In recent years there has been much to do about abuse by people of the Church herself. It was shameful to find that faithful were guilty of something like that. Bishop Schraven shows us that in the Church there have also Always been people who chose the good side, who condemned abuse and even gave their own lives if need be. In Monsignor Schraven we have an example of someone who radically stood up for the protection of girls and women from sexual violence.
Where we are able to support efforts who aim to do the same, we, as Church, can’t fail to do so. We are obliged to do so in Jesus’ Holy Name. Hopefully we are soon able to invoke the intercession of Blessed Bishop Schraven, who gave his own life in imitation of Jesus in the fight against the abuse of people.”
An interesting suggestion from the bishops of South Korea to the Congregation for the Causes of Saints: start the process to beatify the bishop of Pyongyang. Rather than a fairly improper effort to underline the holiness of one of their own, the bishops instead point to the strange and worrisome story of Bishop Francis Hong Yong-Ho and the plight of all the faithful in North Korea, Catholic or otherwise.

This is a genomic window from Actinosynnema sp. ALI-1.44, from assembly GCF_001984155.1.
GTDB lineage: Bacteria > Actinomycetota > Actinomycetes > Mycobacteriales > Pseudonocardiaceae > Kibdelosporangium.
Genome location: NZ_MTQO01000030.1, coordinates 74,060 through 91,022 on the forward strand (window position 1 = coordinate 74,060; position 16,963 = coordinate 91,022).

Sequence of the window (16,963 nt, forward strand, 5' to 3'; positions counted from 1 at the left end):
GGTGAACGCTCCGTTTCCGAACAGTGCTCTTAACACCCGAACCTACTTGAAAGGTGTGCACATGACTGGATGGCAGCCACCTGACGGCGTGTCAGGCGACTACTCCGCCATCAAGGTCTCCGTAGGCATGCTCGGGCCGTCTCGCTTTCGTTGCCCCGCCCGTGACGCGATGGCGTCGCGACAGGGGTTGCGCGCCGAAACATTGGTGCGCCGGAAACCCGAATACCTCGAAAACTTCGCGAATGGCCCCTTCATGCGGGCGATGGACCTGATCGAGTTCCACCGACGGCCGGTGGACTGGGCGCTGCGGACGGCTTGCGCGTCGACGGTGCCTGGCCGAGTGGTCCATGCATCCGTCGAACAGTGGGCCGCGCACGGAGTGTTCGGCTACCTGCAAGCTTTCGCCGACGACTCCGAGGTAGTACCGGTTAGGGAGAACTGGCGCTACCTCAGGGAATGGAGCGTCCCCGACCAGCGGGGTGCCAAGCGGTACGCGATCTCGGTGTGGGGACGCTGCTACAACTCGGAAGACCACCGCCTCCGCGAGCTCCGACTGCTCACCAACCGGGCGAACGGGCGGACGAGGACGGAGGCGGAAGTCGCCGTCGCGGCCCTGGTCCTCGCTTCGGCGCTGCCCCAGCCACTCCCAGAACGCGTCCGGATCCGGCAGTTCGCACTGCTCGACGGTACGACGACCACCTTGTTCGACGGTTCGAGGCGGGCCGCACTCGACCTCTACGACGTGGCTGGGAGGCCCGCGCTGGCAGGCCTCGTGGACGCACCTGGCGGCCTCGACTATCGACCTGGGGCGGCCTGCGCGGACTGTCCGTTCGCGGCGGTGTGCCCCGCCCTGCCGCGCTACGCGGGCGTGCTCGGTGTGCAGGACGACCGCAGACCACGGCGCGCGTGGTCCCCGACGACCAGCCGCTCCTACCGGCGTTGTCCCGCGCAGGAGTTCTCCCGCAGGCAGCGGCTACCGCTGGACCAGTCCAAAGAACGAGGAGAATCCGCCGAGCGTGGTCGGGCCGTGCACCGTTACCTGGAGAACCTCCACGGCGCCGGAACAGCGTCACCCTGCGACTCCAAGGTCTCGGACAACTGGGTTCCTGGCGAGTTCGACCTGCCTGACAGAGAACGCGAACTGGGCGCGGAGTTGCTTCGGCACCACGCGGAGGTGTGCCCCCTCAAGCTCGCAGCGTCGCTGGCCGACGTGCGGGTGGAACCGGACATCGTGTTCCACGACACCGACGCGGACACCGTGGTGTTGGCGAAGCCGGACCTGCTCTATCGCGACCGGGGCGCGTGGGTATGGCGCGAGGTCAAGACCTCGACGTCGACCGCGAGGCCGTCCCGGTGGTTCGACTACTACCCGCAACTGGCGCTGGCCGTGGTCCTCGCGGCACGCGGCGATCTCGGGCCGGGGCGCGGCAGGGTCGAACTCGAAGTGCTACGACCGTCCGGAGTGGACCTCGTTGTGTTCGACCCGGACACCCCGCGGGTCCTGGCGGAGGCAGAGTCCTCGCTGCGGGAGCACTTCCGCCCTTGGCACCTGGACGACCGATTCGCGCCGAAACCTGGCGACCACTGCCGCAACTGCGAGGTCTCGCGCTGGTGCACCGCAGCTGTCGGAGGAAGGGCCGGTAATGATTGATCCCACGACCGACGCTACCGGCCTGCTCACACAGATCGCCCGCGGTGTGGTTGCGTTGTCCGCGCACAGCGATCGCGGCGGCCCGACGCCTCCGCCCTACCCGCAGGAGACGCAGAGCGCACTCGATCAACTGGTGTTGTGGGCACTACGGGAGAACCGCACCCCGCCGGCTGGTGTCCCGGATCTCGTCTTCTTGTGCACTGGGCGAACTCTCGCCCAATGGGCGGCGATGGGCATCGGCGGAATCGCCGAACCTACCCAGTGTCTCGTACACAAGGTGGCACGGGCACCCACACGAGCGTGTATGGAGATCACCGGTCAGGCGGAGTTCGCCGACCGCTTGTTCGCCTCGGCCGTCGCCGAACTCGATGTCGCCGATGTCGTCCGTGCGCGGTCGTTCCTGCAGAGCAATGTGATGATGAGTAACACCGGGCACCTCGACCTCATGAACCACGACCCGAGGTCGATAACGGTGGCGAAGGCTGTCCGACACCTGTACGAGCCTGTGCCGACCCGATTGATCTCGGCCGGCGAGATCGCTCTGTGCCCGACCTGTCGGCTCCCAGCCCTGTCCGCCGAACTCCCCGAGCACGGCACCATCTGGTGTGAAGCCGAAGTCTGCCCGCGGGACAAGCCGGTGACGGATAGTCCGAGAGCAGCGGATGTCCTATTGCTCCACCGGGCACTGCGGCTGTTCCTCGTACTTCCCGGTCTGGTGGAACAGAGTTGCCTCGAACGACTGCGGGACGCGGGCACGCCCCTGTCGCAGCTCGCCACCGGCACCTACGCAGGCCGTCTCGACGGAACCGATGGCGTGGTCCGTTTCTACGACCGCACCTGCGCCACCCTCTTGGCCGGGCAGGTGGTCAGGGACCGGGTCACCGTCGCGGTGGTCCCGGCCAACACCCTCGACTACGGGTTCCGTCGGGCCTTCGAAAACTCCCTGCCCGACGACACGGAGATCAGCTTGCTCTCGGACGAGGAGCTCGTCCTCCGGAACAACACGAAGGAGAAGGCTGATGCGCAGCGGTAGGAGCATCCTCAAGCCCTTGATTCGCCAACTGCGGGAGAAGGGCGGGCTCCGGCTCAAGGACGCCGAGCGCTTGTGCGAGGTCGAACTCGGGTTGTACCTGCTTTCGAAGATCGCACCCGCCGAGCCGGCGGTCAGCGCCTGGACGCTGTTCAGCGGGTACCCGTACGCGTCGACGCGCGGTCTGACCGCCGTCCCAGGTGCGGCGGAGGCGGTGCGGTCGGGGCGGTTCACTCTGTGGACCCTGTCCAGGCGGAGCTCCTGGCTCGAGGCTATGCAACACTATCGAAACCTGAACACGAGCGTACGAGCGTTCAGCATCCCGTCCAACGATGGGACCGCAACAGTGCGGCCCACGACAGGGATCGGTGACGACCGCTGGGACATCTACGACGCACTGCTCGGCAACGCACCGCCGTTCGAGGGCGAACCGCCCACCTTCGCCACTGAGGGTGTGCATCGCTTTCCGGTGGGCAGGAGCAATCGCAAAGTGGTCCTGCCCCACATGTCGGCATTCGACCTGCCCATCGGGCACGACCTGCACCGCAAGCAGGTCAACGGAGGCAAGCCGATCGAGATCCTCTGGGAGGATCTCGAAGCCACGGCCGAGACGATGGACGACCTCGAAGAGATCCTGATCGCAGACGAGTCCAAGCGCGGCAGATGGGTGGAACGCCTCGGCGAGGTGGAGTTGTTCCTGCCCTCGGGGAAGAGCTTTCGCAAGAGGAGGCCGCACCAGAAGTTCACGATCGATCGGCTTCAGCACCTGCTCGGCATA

According to the official records of the Holy See, he is the oldest serving bishop of the Church, at the age of 106. But paperwork and reality do not always match, and the reality is that no one has seen Bishop Hong Yong-Ho in the past 51 years. No one knows if he is dead or still lives in some North Korean re-education camp. The North Korean regime isn’t exactly friendly to any religion, and publicly belonging to any faith is a risky business in that country. There are no priests in North Korea that we know of, but the Holy See steadfastly refuses to acknowledge the state-imposed reality as far as the appointment of bishops is concerned. Several South Korean bishops are officially appointed as administrators of North Korean dioceses, but no ordinaries, since the regime does not allow any priest to exercise his ministry.
Bishop Hong Yong-Ho, appointed as Vicar Apostolic of Pyongyang in 1933, and then as its first bishop in 1962 (the date of his disappearance), is the only North Korean prelate of whom we don’t know his date of death.